Landscape Design Process

Here I will address some common questions I have been asked over the years of designing gardens. It should give you a broader understanding of our process and what is involved if you are engaging a landscape designer for the first time.

When should I contact a landscape designer? 
If you are planning a new house the ideal time to call in a landscape designer is when you are at the beginning of planning your home. Ideally when you have some concept drawings from the Architect which you are happy with. The timing here may be decided by the local council as the landscape plan will form part of your submission. But generally speaking, It is sensible to have the architect and the garden designer talking to each other at this stage. It can be much harder to resolve these issues once the house is built. Sometimes details like setbacks, the width of an entrance or window placement can undermine a whole section of your garden. When your architect and garden designer are in discussion the results will be a much more integrated house and garden. The process will be clearer, expectations more achievable and you may even save money.

If you are not planning a new build, rather updating and improving an existing house, the timing is less critical. Whenever you are inspired to think about the garden is a great time. There is no ideal season to start designing.  

Where does it start? 
It starts with the initial meeting. This is a chance to gain an understanding of you and how you would like to spend time in your outdoor space. We’ll meet and chat about what you like, what you don’t like, what you need and want, this usually takes place on-site. In either scenario, a planned or existing house, we will address what elements of the existing garden will be retained and what will be removed.

How much of the outdoor space will change? 
This is open to discussion, In terms of existing structures, there may be some interesting hard landscape elements that can be incorporated into our final design. There may also be something sentimental, exceptional, or original to the garden. In most cases, though it’s a clean slate apart from boundary fences, which may also need to be changed for aesthetic reasons or to incorporate retaining for the new garden levels. 

Then there is the vegetation, there may be some significant trees that will need to be treated carefully (tree protection zones) to get through the building process and make it into their new garden home. This means that the levels around them will need to be thoughtfully integrated into the new levels of the garden. As the soil levels around these cannot be raised or lowered significantly without adversely affecting the health of the specimen. There may be some plants that need to be set aside during the building process and incorporated into the plans for the new garden. 

I have included some before and after images of a few projects. This should help illustrate the level of transformation gardens can undertake and what sort of state the garden can be in before engaging a landscape designer. 

How long does it take? 
It can take anywhere from a few months to a few years from the initial meeting with a landscape designer though to the final garden. Although I on the odd occasion I have had clients building the garden as it was being designed, this not the norm. For everyone’s stress levels this is not generally recommended!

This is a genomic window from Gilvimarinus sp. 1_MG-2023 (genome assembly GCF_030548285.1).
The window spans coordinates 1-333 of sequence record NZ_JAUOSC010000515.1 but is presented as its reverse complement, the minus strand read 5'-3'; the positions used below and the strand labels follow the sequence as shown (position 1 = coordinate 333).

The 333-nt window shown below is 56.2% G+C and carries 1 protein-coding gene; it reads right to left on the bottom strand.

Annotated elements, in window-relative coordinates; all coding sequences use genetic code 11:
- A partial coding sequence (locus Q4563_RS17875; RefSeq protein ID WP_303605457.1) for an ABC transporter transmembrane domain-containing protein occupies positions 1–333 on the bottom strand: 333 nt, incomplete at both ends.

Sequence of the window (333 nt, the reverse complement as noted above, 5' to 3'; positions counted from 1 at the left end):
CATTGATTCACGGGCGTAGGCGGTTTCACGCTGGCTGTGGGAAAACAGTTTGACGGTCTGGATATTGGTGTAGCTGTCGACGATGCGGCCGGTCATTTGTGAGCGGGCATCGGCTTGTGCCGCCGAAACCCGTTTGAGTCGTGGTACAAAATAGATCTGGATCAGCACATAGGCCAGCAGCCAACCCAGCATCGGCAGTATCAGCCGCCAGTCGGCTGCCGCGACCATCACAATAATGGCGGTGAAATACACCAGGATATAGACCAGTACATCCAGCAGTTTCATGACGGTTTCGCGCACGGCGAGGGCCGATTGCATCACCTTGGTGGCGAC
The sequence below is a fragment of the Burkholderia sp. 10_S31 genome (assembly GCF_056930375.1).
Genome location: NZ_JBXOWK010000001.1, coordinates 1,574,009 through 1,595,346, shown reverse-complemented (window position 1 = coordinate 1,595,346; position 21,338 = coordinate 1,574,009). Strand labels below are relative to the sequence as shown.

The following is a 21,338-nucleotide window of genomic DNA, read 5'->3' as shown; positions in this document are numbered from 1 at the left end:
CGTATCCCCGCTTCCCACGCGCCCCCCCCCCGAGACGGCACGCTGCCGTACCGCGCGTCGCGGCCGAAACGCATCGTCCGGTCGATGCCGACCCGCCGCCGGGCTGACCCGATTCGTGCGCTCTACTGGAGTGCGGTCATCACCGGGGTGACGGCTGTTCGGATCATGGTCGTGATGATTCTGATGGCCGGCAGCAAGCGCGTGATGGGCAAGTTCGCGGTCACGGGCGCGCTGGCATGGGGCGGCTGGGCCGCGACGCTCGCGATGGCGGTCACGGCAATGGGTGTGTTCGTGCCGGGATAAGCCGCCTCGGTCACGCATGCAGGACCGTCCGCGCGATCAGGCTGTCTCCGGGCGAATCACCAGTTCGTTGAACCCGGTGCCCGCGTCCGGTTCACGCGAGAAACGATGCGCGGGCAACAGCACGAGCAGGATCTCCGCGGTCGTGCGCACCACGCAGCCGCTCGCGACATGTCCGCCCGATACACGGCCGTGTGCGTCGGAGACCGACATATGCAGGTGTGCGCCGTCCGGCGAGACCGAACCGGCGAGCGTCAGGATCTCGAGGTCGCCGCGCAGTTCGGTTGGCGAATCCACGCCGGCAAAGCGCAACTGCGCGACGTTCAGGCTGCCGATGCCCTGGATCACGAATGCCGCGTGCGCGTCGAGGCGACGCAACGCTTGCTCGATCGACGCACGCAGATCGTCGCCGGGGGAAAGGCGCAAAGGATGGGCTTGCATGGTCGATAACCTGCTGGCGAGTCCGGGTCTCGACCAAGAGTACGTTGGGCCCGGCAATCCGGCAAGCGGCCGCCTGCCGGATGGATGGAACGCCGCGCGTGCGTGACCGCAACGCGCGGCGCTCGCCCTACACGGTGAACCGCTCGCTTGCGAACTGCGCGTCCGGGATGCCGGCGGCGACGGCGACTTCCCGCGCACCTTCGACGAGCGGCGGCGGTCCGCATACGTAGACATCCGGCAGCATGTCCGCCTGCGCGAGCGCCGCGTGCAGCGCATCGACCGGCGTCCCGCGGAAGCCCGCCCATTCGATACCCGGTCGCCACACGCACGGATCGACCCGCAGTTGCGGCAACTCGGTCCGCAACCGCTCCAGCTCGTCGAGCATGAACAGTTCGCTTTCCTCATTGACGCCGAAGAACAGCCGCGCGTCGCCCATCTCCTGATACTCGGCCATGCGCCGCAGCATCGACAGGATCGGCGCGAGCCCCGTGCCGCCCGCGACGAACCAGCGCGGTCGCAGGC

Gardens require patience, as the process is not instant, plants take time to grow. The hard surfaces can all be put in place and very established plants can be bought, but a great garden takes a little time to settle in. 

When it comes to the design of the garden how do we proceed?
We chat at the initial consultation and discuss the scope of the project. Once the fee proposal is approved you can go away and work out our brief. This will include how you would like to use the garden, what specific elements you would like included in the landscape design, such as a pool, BBQ vegetable garden, trampoline, etc…The visual style of the garden is largely informed by this discussion and also your Pinterest brief. The Pinterest brief is a folder on you can make for us on Pinterest. This is essentially a mood board illustrating garden, plantings styles, hard landscape, and andy specific elements you like. We take all this information along with site surveys and plans and get to work. There needs to be a certain level of trust and freedom to create the best collaborative, creative work. The results may be surprising (in a good way) but hopefully, the results will fulfill the brief and go beyond any expectations in a way that you never would have considered. This should be why you hired a designer in the first place…

What happens when I have my final plans? 
Once the design is finalized and approved and everyone is excited the project can be costed and built. 

Why should the landscape designer be a part of the building process? In my experience, there are always details that will need to be resolved on-site during the process of building a garden. The designer is there to advocate for you. To ensure that corners are not cut and that everything is built in line with the original vision. 

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